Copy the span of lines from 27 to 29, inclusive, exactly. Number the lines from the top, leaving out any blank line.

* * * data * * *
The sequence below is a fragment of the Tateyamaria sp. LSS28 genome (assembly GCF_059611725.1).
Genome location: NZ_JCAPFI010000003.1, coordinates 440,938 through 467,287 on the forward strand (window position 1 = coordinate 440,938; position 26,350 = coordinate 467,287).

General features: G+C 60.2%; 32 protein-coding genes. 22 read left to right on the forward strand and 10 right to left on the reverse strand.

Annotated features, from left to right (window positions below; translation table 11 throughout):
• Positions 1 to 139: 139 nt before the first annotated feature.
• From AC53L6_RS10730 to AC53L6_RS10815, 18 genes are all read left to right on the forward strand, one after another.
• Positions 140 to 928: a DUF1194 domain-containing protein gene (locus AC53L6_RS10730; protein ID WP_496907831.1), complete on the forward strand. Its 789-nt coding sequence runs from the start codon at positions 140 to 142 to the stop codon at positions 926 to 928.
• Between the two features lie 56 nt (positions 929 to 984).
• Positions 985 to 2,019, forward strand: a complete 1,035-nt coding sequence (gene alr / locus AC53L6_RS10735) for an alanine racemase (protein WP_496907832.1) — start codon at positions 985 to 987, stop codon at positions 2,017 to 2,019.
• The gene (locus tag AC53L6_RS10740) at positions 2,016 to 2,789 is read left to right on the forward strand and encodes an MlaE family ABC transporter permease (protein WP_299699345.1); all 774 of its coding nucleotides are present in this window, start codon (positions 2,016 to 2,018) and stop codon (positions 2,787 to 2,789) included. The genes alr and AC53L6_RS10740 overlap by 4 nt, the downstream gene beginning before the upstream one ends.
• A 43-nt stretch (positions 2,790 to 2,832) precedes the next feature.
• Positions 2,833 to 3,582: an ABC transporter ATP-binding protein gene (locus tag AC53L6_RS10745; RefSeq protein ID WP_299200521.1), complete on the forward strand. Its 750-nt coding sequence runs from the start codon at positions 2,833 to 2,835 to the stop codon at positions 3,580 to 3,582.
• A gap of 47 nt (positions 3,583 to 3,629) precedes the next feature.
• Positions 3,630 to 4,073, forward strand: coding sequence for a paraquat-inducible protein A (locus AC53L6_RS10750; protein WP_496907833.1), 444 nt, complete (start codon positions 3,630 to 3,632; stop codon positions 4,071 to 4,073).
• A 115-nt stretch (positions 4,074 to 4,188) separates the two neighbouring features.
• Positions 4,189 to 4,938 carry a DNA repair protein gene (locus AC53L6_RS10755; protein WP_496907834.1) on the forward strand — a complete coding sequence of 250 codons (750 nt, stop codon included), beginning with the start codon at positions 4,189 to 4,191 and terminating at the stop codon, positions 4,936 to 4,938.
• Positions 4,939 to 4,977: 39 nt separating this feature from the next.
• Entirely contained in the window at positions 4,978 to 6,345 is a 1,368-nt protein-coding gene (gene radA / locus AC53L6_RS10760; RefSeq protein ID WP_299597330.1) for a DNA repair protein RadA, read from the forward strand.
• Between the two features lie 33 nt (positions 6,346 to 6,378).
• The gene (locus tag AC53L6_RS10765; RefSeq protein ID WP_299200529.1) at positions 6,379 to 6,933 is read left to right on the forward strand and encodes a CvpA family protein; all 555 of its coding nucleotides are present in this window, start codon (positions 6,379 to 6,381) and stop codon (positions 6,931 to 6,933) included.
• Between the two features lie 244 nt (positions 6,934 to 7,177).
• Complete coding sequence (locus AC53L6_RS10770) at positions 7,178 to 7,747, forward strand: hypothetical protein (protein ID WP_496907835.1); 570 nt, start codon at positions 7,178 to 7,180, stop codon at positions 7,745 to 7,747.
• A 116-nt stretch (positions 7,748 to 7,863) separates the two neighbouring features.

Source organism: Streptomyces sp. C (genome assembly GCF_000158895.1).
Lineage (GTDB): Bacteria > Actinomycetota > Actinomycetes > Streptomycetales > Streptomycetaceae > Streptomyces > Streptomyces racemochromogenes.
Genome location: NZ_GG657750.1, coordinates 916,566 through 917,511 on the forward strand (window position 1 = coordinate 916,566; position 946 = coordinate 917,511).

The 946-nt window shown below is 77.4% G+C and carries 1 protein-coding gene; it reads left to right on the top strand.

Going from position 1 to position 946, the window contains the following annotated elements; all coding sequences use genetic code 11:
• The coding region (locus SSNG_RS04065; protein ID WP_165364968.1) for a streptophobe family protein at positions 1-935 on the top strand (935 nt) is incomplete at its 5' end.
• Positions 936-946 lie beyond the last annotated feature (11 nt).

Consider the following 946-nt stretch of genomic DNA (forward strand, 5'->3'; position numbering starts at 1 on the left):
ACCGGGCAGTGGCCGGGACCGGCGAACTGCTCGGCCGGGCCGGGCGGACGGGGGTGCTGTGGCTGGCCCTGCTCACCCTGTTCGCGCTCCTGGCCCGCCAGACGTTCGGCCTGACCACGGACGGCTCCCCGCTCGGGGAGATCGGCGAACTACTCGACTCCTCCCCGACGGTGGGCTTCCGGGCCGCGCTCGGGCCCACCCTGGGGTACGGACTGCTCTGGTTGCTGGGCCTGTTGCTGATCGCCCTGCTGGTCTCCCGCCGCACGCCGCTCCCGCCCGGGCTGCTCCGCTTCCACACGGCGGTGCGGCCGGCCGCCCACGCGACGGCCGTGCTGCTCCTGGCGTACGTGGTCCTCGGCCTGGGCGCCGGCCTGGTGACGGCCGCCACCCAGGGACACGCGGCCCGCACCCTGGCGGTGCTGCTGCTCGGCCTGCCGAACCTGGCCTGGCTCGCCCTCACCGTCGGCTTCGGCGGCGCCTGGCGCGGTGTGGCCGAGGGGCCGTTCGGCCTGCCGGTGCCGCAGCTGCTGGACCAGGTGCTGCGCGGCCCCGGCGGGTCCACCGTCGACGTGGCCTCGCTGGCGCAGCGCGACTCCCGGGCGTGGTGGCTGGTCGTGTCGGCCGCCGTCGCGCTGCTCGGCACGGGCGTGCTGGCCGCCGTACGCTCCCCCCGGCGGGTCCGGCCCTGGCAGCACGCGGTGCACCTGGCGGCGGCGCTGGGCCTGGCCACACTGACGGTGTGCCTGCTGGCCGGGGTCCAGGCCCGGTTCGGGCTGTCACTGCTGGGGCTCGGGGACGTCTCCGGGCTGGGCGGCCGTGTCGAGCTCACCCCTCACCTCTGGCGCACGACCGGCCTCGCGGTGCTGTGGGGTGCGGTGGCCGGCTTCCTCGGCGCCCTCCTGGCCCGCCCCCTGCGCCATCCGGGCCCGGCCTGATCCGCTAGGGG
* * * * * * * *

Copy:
The 946-nt window shown below is 77.4% G+C and carries 1 protein-coding gene; it reads left to right on the top strand.

Going from position 1 to position 946, the window contains the following annotated elements; all coding sequences use genetic code 11:
• The coding region (locus SSNG_RS04065; protein ID WP_165364968.1) for a streptophobe family protein at positions 1-935 on the top strand (935 nt) is incomplete at its 5' end.